PayMedix is our innovative payment platform that guarantees payment to providers, credit to patients, and simplicity for all.

PayMedix is our innovative payment platform that guarantees payment to providers, credit to patients, and simplicity for all.

New health care payment protection benefit: Employees can buy now, pay later

A doctor performs a blood pressure check on a patient.

Third-party financial service companies are stepping in to pay providers in full immediately after a claim is filed, then they assume the financial relationship with the patient to collect due balances.

Benefits Pro | Tom Policelli | February 26, 2024 Imagine buying the car of your dreams, but you had to drain your bank account to make the purchase. And then, due to the rising cost of gas and maintenance, you can’t actually drive it. Even worse, every year end, the car disappears and, filled with hope, you shell out for a new, slightly more expensive one that, again, you can’t afford to drive.

This is what it is like for thousands of Americans with “good” employer-sponsored health insurance. Due to increasing premiums and out-of-pocket expenses, Americans are being financially squeezed: The average annual family coverage premium in 2023 was $23,968 (with the employee contributing $6,575 of that). Many are paying big deductibles, with average aggregate deductibles of $4,533 per family (2022) for HSA-qualified high-deductible health plans.

Since many of these insured individuals and families can’t afford their deductibles on top of their premiums, they avoid going to the doctor or taking their prescription medicines, or both. According to a recent poll, (43%) of insured Americans are avoiding care due to cost concerns. As a result, the most financially exposed do not benefit from the millions of dollars employers contribute towards keeping them healthy and productive.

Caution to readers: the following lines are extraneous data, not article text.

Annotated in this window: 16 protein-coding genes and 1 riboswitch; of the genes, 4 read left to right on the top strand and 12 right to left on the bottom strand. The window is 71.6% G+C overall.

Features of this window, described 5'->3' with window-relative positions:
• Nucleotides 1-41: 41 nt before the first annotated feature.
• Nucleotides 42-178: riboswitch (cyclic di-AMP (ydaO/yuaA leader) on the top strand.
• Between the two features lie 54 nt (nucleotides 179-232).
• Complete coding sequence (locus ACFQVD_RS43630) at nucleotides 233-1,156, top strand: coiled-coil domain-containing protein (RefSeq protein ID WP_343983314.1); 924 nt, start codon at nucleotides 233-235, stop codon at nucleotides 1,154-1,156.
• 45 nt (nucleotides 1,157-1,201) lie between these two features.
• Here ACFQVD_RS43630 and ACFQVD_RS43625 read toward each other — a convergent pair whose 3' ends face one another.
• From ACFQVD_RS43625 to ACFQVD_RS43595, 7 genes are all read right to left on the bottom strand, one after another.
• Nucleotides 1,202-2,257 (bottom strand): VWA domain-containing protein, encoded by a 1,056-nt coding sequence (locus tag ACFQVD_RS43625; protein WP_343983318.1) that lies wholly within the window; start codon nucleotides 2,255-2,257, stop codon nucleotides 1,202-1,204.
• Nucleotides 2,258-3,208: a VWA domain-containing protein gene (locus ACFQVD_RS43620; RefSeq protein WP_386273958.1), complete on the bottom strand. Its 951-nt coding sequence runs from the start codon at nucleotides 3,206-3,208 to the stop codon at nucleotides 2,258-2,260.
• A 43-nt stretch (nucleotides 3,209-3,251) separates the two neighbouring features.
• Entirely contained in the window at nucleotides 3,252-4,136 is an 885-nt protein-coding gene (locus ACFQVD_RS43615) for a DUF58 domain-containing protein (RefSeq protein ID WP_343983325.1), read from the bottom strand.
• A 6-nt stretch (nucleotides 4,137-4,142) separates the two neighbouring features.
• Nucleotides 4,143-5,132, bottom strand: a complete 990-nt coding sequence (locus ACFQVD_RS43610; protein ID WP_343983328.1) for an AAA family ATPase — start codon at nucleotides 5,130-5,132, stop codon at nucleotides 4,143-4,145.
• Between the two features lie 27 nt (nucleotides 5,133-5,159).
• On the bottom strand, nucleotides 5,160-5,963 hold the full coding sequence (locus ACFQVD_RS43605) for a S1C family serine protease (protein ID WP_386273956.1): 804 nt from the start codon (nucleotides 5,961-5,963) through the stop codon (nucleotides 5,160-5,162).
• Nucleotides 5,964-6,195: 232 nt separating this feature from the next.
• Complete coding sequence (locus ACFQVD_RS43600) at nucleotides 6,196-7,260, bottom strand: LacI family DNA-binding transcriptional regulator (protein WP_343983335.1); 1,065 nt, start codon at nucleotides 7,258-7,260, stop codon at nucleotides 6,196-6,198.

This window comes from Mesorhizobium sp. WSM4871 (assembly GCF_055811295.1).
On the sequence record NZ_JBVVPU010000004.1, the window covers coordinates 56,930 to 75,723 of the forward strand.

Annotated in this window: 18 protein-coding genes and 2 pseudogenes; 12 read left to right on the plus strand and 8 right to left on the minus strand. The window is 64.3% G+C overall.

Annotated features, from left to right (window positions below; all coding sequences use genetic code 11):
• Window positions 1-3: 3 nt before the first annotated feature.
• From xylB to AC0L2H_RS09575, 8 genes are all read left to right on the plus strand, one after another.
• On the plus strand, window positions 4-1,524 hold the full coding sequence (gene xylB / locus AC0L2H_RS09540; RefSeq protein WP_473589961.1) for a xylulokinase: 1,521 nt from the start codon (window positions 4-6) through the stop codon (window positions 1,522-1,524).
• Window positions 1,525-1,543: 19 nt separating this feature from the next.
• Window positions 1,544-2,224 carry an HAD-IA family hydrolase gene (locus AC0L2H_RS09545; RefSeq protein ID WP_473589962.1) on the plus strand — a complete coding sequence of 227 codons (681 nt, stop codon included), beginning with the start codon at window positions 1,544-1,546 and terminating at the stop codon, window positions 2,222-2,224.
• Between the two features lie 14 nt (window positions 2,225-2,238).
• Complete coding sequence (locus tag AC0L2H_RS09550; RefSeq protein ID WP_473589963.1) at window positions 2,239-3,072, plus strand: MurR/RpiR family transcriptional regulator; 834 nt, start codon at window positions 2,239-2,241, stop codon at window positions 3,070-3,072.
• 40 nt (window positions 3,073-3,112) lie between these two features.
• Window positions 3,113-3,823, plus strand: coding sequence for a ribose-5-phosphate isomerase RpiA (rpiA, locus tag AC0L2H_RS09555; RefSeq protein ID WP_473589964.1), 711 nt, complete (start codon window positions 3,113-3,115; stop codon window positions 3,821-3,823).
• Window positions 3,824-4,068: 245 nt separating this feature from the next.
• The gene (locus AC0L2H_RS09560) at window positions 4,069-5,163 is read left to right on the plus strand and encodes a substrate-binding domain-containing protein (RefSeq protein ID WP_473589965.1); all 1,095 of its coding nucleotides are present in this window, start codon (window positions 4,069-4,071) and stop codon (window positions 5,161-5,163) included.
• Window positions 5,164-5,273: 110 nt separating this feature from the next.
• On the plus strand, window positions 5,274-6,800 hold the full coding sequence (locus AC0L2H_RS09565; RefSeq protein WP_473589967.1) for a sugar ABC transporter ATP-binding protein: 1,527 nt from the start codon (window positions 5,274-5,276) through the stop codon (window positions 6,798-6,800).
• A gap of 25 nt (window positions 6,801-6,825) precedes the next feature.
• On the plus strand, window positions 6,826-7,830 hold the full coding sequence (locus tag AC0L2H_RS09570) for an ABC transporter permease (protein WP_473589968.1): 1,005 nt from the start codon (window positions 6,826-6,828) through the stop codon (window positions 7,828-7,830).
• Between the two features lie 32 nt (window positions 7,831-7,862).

At first glance, this missed medical treatment looks like a fact of life that everyone must endure, sharing the pain of rising costs more or less equally. But it’s a lose-lose proposition: Every missed appointment carries some probability of precipitating more, bigger, and avoidable health problems, leading to even higher health care costs, premiums, and deductibles for all involved. Patients’ failure to pay their bills is another facet of the problem, leading to rising costs and undertreatment.

It’s a vicious circle. Rising costs beget rising costs. Welcome to the patient-as-payer model.

Rising deductibles, missed treatment

Insurers used to be considered the payer, but it doesn’t feel that way anymore for many. Not surprisingly, 4 in 10 Americans (44%) with a credit score of 669 or less find their deductibles unaffordable, according to the “Healthcare Payments and Financial Disparities Study (2023).” Half of insured Americans (52%) feel stressed by medical bills, it found, and 92% of those say the stress has affected their physical and mental health. I would consider backing this up with the KFF study saying 43% of Americans avoid or delay care OR maybe also show value of those with a credit score of over 669 from our survey which still isn’t great and that could get to the issue of equity.